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Fall 2023 PRT Journal Now Available!


The Fall 2023 issue of the PR Theological Journal is now available in print and digital formats (pdf and epub). This newest issue features four main articles - three related to the Reformed controversies with the Remonstrants (Arminians) - plus a "classic" reprint of a Reformation study from an early PRTJ. And, of course, the issue includes a fine collection of book reviews on a wide variety of subjects. Use the link provided above to begin your reading.


If you are not currently on our mailing list (either for the print edition or the digital editions) and wish to be added, please contact the seminary secretary.


In his "editor's notes," Prof. Doug Kuiper gives the following thorough introduction to this issue:


"The month of October is significant in reformation studies. Martin Luther nailed his Ninety-Five Theses to the church door in Wittenberg on October 31, 1517. Twelve years later, on October 1-4, the Marburg Colloquy (a conference between the Lutheran and German-Swiss reformers) met. The reformation in Geneva dates to October 1532, when William Farel arrived in that city. And October marks the month in which Ulrich Zwingli died in battle; in which William Tyndale, Nicholas Ridley, and Hugh Latimer died of persecution; and in which Theodore Beza died of old age. All this, not to mention the death of Jacob Arminius in 1609, and the birth of several reformers in this month.


"Partly for this reason, the article by Prof. Herman Hanko on the relation between the Lutheran and Calvin seemed appropriate. In addition to being appropriate, it is timely, though published originally in the Protestant Reformed Theological Journal in November 1969.


"Another article in this issue is a reprint, this time of a recent publication. As part of his work in obtaining a ThM degree, Prof. Cory Griess wrote the article that is here published. It was originally published in the May 2023 issue of the Scottish Journal of Theology, the editors of which graciously permitted us to reprint the issue. It faces a significant question: Did Johannes Polyander’s doctrine of the gracious call of God defend the orthodox view of sovereign grace, or concede something to the Arminians? The question is significant, not only because Polyander himself was one of the five theological professors delegated to the Synod of Dordt, but because the answer says something about whether the orthodox men defended the doctrines of sovereign grace after Dordt, or ignored them. Polyander defended them, Prof. Griess contends.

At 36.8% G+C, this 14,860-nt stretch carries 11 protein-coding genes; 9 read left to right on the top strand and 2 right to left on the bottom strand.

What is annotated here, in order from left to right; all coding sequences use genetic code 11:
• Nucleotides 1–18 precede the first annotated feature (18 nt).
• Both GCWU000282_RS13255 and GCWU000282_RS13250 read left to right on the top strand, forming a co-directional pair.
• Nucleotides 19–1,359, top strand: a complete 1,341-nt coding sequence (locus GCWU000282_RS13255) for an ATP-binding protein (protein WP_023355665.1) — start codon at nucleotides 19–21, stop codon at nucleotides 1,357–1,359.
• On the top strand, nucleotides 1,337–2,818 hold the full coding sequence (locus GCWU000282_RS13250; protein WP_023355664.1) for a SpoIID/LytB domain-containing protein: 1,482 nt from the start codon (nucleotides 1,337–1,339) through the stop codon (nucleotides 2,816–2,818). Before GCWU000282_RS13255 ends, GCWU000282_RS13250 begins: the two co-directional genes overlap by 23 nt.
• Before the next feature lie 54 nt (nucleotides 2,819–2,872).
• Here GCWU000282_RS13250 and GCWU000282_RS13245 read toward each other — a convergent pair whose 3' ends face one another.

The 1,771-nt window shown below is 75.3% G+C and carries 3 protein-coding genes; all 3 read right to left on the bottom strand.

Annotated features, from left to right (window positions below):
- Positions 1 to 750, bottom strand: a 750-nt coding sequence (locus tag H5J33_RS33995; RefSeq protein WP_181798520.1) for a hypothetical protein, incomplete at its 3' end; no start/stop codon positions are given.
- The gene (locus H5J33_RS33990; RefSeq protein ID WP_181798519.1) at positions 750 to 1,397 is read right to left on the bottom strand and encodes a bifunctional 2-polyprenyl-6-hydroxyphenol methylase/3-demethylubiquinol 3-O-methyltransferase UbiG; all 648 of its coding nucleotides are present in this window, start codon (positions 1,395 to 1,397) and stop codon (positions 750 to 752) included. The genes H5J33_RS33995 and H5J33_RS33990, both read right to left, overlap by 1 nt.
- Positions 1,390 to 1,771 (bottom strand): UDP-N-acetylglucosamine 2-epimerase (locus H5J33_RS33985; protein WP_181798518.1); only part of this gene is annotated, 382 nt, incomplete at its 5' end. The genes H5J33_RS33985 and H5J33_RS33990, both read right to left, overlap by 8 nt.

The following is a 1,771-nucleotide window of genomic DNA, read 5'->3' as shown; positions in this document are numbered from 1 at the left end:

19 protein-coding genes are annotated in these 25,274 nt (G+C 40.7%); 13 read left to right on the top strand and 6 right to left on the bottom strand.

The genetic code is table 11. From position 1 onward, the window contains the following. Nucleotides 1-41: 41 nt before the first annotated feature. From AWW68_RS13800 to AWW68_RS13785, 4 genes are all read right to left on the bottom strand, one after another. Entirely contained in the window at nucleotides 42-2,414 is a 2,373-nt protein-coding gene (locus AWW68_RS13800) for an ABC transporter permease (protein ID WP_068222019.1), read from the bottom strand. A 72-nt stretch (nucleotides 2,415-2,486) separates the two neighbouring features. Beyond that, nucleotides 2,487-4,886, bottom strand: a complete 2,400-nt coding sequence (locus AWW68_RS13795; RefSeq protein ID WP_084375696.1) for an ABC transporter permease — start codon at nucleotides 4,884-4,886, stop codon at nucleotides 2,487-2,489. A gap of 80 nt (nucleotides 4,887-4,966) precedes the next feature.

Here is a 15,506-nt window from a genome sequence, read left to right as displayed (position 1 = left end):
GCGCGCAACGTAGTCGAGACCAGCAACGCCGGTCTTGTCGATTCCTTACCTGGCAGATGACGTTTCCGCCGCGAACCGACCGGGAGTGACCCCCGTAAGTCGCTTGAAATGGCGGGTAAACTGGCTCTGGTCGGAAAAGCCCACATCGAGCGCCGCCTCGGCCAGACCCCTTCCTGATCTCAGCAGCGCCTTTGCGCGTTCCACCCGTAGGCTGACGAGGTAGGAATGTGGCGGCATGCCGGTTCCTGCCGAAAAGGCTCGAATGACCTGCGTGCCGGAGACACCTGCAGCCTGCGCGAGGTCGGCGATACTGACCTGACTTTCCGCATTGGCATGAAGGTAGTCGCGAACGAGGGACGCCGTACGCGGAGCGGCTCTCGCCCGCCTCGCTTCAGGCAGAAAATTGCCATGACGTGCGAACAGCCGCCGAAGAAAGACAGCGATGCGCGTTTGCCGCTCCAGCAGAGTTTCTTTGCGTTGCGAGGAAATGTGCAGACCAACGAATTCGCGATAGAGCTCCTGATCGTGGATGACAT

Excepting Prof. Hanko’s article, the main articles in this issue touch on some aspect of Arminian, or Remonstrant, teaching. Prof. Griess’ regards the doctrine of calling. Rev. Joshua Engelsma examines the development of the Remonstrant doctrine of justification, and the orthodox response to it. And Prof. Douglas Kuiper examines and critiques the Remonstrant doctrine of Scripture and the interpretation of Scripture, asking whether the Remonstrants’ wrong view of Scripture explains their wrong doctrines of human nature and divine grace, or whether the wrong doctrines of nature and grace explain their wrong doctrine of Scripture. Read the article to find out the answer.


"Prof. Kuiper has not forgotten the serial treatment of the history of the Protestant Reformed Theological School, or of Classis West of the Protestant Reformed Churches; rather, this article on the Remonstrant iew of Scripture fit the theme of this issue.


"Four men read and submitted reviews of twelve books. Dr. Marco Barone’s interest and background in philosophical studies is evident in his reviews. That Prof. David Engelsma taught and loves dogmatics is evident from the choice of books that he reviewed. Prof. Kuiper teaches hermeneutics; both books that he reviewed regard how to interpret Scripture. And Mr. Julian Kennedy submitted a review of a book regarding taking evil seriously.


"Several petitions are brought to God’s gracious throne, as this issue is written and published. One is that God continue to give the PRCA and its seminary the grace to remain faithful to Him in doctrine and in every aspect of life. Another is that what is set forth in this issue glorify God and help the reader."

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